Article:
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Saturday, November 7, 2015

'Stations of the Cross' DVD: Modern Religious Fanaticism Fable

The subtitled 2014 German film "Stations of the Cross" is even more more thought-provoking than the typical user-friendly cerebral offerings in the fantubulous DVD foreign film of the month club that equally wonderful home video distributor Film Movement operates. The character study of young teen/devout Catholic/Confirmation candidate Maria provides good insight into both early adolescence and the intense cult-like aspects of even well-established religions such as Roman Catholicism.

One artistic element that likely is a large part of the reason for Film Movement adding "Stations" to its catalog are framing the narrative in the form of the titular journey by Christ that is so central to the Catholic faith. The other aspect of "Stations" that sets it apart is filming each scene in a single shot ala the Hitchcock classic "Rope."

The nine festival awards, including some for Best Film, further validates the quality "Stations." One can tell that director Dietrich Bruggemann is in it for the art, rather than the commerce.

The following YouTube clip of the "Stations" trailer cleverly uses a scene in which Maria confesses her sins to introduce glimpses of other powerful or otherwise noteworthy scenes in the film.

"Stations" opens with Maria and her fellow Catechism students being told of the importance of the old pre-Vatican II ways and of the need to be warriors for Christ in every aspect of their lives. This lesson includes describing the enemy as anyone who does not share their intense devotion to the faith of said Christian soldiers whom the instructing priest sends marching onward as to war.

A related theme of the lecture is the importance of sacrifice in general and more specifically secular pleasures; the latter includes allegedly satanically influenced popular music.

The theme of sacrifice is especially relevant to Maria, who believes that an exceptional (possibly ultimate) sacrifice by her will cure the condition that prevents her four-year-old brother Johannes from speaking.

Much of the attitude of Maria is attributable to the rigid beliefs and equally stern personality of her maternal parent, who is only known as "Mutter" in the film. The emotional child abuse associated with this relationship creates a few cringe-worthy scenes; the worst of these occurs in the exam room of a doctor whom Mutter will not allow to treat Maria.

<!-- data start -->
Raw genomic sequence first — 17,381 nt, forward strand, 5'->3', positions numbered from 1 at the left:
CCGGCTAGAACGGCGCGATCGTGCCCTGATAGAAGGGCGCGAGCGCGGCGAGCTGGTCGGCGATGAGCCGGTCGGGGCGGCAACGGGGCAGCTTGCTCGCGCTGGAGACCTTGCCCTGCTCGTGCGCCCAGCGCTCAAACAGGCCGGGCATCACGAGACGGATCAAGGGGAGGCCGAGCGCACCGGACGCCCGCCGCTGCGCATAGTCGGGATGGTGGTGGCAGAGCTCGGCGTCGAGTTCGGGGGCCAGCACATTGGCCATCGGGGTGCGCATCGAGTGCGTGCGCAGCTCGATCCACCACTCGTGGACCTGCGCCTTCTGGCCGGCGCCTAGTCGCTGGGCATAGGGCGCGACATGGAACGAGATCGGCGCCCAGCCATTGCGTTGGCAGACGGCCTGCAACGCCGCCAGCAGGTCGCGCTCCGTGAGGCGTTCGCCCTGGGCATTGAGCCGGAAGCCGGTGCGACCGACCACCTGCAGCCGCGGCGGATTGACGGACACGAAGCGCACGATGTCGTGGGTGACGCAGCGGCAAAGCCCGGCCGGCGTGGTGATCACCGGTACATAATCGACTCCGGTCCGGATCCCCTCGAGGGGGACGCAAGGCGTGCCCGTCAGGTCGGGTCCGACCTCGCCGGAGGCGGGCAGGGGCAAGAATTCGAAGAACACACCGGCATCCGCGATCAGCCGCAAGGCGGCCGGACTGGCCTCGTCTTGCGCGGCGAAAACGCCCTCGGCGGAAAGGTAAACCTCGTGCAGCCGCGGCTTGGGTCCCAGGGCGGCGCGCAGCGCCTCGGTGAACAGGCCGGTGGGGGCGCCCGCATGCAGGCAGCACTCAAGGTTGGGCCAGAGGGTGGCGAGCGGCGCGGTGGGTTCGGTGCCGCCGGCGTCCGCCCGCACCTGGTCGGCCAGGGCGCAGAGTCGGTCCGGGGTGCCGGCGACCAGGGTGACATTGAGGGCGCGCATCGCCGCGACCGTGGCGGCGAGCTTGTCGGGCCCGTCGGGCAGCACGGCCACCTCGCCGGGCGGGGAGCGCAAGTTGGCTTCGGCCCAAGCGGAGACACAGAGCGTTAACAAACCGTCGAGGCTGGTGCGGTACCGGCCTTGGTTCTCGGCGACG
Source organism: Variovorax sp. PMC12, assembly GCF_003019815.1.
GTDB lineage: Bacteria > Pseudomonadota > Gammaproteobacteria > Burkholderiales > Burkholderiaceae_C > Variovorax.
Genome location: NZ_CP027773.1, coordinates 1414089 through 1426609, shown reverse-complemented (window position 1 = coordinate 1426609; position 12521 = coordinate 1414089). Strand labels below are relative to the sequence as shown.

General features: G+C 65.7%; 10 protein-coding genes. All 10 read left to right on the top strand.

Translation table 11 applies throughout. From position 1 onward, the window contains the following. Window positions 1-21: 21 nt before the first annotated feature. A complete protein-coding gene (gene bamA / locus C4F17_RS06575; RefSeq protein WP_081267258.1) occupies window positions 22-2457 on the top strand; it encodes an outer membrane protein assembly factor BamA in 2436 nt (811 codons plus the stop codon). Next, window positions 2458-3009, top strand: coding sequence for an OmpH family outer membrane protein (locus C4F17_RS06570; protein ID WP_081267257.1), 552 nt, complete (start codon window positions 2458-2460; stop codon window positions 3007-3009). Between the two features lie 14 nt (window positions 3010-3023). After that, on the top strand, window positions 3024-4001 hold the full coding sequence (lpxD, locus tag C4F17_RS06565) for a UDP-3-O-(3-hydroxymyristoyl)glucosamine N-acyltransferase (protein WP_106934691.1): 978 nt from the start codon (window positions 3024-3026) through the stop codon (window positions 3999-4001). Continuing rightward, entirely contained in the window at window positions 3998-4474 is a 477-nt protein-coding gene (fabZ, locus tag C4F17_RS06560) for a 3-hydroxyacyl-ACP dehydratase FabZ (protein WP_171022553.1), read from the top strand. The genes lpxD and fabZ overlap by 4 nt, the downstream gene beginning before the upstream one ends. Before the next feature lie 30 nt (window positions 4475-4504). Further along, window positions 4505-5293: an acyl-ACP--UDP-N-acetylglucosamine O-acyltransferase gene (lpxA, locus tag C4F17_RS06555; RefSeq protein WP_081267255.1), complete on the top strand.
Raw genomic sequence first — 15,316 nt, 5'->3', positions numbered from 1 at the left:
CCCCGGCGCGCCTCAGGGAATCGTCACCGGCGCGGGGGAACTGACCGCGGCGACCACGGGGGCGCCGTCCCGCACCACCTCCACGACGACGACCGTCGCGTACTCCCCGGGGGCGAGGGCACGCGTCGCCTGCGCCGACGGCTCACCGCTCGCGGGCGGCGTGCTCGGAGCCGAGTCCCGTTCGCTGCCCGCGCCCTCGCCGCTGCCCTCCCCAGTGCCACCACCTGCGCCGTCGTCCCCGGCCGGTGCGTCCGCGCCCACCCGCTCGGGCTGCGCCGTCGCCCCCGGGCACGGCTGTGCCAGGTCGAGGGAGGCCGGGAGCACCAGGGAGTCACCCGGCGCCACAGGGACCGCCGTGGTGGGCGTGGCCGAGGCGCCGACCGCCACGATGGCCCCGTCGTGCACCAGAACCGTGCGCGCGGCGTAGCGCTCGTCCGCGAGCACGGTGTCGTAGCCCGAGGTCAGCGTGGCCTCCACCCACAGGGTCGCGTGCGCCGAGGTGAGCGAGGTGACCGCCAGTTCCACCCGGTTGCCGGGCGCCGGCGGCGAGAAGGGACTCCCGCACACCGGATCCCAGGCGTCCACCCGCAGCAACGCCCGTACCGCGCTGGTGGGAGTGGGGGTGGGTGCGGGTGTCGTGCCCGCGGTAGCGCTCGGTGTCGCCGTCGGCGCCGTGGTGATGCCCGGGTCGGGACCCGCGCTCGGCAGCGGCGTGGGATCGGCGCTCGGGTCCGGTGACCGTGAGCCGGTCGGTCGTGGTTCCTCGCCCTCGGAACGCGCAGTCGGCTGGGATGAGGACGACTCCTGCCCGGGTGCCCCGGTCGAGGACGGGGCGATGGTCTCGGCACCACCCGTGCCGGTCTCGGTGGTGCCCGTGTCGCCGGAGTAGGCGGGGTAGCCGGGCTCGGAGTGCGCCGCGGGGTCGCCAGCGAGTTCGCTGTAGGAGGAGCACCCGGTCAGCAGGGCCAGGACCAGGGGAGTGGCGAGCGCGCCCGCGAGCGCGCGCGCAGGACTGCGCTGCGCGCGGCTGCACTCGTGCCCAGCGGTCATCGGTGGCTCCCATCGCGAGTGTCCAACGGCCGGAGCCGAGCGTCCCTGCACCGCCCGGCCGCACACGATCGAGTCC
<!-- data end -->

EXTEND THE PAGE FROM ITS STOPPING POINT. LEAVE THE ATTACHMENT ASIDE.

Secular issues center around Maria developing a friendship with her incredibly clean-cut classmate Christian. In addition to the sinful aspects of associating with an individual who is a perverted deviant merely based on his gender, Maria further endangers her soul by desiring to attend a choir rehearsal at the Protestant Church in which Christian is actively involved. Said choir singing soul and gospel songs creates additional concern.

The physical and emotional toll of the internal and external pressure on Maria is tough (but important) to watch. One can argue that she earns sainthood merely by agonizing over every small element of her life and having her priest and Mutter come down hard in response to the slightest provocation.

One especially powerful scene has bullies in the gym class of Maria mercilessly mock her for her beliefs. Two boys asserting false religious beliefs in the presence of our highly impressionable true believer is the least of the torment in this segment. Christian coming to her defense only makes him a target for the ridicule.

The final scenes truly drive the message home while including ambiguity that is worthy of post-viewing discussion. One spoiler is that better minds than that of the one writing these thoughts and of at least most of the folks reading them have been unable to answer the big question that "Stations" leaves unanswered.

The bonus short film that Film Movement selects for the "feature presentation" this time is (as always) a good match with the longer film. The German surprise festival hit "One Shot" uses the same single-shot technique as "Stations" and shares an equally creative narrative. It opens with a scene that seems to be of a typical film and concurrently becomes increasingly bizarre while smashing the fourth wall into rubble. This progression occurring in 11 minutes makes the success of the film that much more amazing.

Anyone with questions or comments regarding "Stations" or "Shot" is strongly encouraged to email me. You can also connect on Twitter via @tvdvdguy.